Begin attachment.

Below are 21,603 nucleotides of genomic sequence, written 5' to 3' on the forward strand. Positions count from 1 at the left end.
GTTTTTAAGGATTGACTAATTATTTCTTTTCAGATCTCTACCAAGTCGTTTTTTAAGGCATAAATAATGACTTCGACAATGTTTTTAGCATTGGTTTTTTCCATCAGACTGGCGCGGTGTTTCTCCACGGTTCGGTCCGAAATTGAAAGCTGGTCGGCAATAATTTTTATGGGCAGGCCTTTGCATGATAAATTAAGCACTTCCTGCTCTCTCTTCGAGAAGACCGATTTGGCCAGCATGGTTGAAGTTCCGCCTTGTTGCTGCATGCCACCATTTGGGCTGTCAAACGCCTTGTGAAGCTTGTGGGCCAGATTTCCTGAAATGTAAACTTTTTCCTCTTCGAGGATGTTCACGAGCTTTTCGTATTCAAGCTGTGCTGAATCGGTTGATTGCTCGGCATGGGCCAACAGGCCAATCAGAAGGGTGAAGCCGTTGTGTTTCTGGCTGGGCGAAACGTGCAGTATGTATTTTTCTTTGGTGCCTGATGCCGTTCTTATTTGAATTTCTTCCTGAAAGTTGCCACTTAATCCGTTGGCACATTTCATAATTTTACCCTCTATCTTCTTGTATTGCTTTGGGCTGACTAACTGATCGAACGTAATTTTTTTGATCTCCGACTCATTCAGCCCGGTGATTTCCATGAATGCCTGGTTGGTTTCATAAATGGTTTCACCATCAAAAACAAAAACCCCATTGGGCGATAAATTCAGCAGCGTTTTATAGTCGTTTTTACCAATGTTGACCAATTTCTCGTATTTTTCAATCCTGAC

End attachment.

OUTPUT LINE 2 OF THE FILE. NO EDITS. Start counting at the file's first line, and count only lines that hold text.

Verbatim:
GTTTTTAAGGATTGACTAATTATTTCTTTTCAGATCTCTACCAAGTCGTTTTTTAAGGCATAAATAATGACTTCGACAATGTTTTTAGCATTGGTTTTTTCCATCAGACTGGCGCGGTGTTTCTCCACGGTTCGGTCCGAAATTGAAAGCTGGTCGGCAATAATTTTTATGGGCAGGCCTTTGCATGATAAATTAAGCACTTCCTGCTCTCTCTTCGAGAAGACCGATTTGGCCAGCATGGTTGAAGTTCCGCCTTGTTGCTGCATGCCACCATTTGGGCTGTCAAACGCCTTGTGAAGCTTGTGGGCCAGATTTCCTGAAATGTAAACTTTTTCCTCTTCGAGGATGTTCACGAGCTTTTCGTATTCAAGCTGTGCTGAATCGGTTGATTGCTCGGCATGGGCCAACAGGCCAATCAGAAGGGTGAAGCCGTTGTGTTTCTGGCTGGGCGAAACGTGCAGTATGTATTTTTCTTTGGTGCCTGATGCCGTTCTTATTTGAATTTCTTCCTGAAAGTTGCCACTTAATCCGTTGGCACATTTCATAATTTTACCCTCTATCTTCTTGTATTGCTTTGGGCTGACTAACTGATCGAACGTAATTTTTTTGATCTCCGACTCATTCAGCCCGGTGATTTCCATGAATGCCTGGTTGGTTTCATAAATGGTTTCACCATCAAAAACAAAAACCCCATTGGGCGATAAATTCAGCAGCGTTTTATAGTCGTTTTTACCAATGTTGACCAATTTCTCGTATTTTTCAATCCTGAC